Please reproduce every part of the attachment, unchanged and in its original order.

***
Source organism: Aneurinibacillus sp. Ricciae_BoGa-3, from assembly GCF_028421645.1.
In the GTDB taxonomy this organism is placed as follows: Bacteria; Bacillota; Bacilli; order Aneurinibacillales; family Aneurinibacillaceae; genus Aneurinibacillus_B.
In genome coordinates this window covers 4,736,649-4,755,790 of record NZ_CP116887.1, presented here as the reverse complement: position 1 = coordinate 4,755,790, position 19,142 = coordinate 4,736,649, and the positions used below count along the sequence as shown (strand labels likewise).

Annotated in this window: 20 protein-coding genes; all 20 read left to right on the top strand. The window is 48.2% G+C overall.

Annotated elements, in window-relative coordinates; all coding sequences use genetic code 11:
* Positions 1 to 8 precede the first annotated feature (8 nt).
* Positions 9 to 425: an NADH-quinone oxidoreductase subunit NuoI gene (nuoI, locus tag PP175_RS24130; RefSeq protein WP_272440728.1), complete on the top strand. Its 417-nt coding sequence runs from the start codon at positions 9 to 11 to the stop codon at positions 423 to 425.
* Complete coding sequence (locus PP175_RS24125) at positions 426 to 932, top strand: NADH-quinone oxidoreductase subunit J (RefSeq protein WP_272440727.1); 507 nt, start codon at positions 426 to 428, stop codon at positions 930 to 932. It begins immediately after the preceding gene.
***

Source organism: Aneurinibacillus sp. Ricciae_BoGa-3, from assembly GCF_028421645.1.
In the GTDB taxonomy this organism is placed as follows: Bacteria; Bacillota; Bacilli; order Aneurinibacillales; family Aneurinibacillaceae; genus Aneurinibacillus_B.
In genome coordinates this window covers 4,736,649-4,755,790 of record NZ_CP116887.1, presented here as the reverse complement: position 1 = coordinate 4,755,790, position 19,142 = coordinate 4,736,649, and the positions used below count along the sequence as shown (strand labels likewise).

Annotated in this window: 20 protein-coding genes; all 20 read left to right on the top strand. The window is 48.2% G+C overall.

Annotated elements, in window-relative coordinates; all coding sequences use genetic code 11:
* Positions 1 to 8 precede the first annotated feature (8 nt).
* Positions 9 to 425: an NADH-quinone oxidoreductase subunit NuoI gene (nuoI, locus tag PP175_RS24130; RefSeq protein WP_272440728.1), complete on the top strand. Its 417-nt coding sequence runs from the start codon at positions 9 to 11 to the stop codon at positions 423 to 425.
* Complete coding sequence (locus PP175_RS24125) at positions 426 to 932, top strand: NADH-quinone oxidoreductase subunit J (RefSeq protein WP_272440727.1); 507 nt, start codon at positions 426 to 428, stop codon at positions 930 to 932. It begins immediately after the preceding gene.